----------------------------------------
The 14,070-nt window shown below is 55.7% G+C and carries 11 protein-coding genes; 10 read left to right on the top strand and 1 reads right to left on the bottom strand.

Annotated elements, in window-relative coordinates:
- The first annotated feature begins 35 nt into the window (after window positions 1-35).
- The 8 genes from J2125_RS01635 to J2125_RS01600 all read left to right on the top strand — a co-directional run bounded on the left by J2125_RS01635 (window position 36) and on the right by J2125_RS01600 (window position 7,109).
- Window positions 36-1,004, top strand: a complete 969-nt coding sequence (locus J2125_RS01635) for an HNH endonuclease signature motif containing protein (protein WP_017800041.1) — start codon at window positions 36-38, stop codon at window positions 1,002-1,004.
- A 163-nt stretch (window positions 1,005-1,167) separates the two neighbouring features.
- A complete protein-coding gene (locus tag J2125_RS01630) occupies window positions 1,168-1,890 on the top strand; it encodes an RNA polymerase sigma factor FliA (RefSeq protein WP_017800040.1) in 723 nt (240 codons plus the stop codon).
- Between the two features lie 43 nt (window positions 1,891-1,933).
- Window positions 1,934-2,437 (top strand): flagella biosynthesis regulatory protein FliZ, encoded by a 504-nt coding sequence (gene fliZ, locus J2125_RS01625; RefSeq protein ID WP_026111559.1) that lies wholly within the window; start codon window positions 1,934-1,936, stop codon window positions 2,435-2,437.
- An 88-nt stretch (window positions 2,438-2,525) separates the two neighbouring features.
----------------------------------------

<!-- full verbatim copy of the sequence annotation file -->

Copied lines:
The 14,070-nt window shown below is 55.7% G+C and carries 11 protein-coding genes; 10 read left to right on the top strand and 1 reads right to left on the bottom strand.

Annotated elements, in window-relative coordinates:
- The first annotated feature begins 35 nt into the window (after window positions 1-35).
- The 8 genes from J2125_RS01635 to J2125_RS01600 all read left to right on the top strand — a co-directional run bounded on the left by J2125_RS01635 (window position 36) and on the right by J2125_RS01600 (window position 7,109).
- Window positions 36-1,004, top strand: a complete 969-nt coding sequence (locus J2125_RS01635) for an HNH endonuclease signature motif containing protein (protein WP_017800041.1) — start codon at window positions 36-38, stop codon at window positions 1,002-1,004.
- A 163-nt stretch (window positions 1,005-1,167) separates the two neighbouring features.
- A complete protein-coding gene (locus tag J2125_RS01630) occupies window positions 1,168-1,890 on the top strand; it encodes an RNA polymerase sigma factor FliA (RefSeq protein WP_017800040.1) in 723 nt (240 codons plus the stop codon).
- Between the two features lie 43 nt (window positions 1,891-1,933).
- Window positions 1,934-2,437 (top strand): flagella biosynthesis regulatory protein FliZ, encoded by a 504-nt coding sequence (gene fliZ, locus J2125_RS01625; RefSeq protein ID WP_026111559.1) that lies wholly within the window; start codon window positions 1,934-1,936, stop codon window positions 2,435-2,437.
- An 88-nt stretch (window positions 2,438-2,525) separates the two neighbouring features.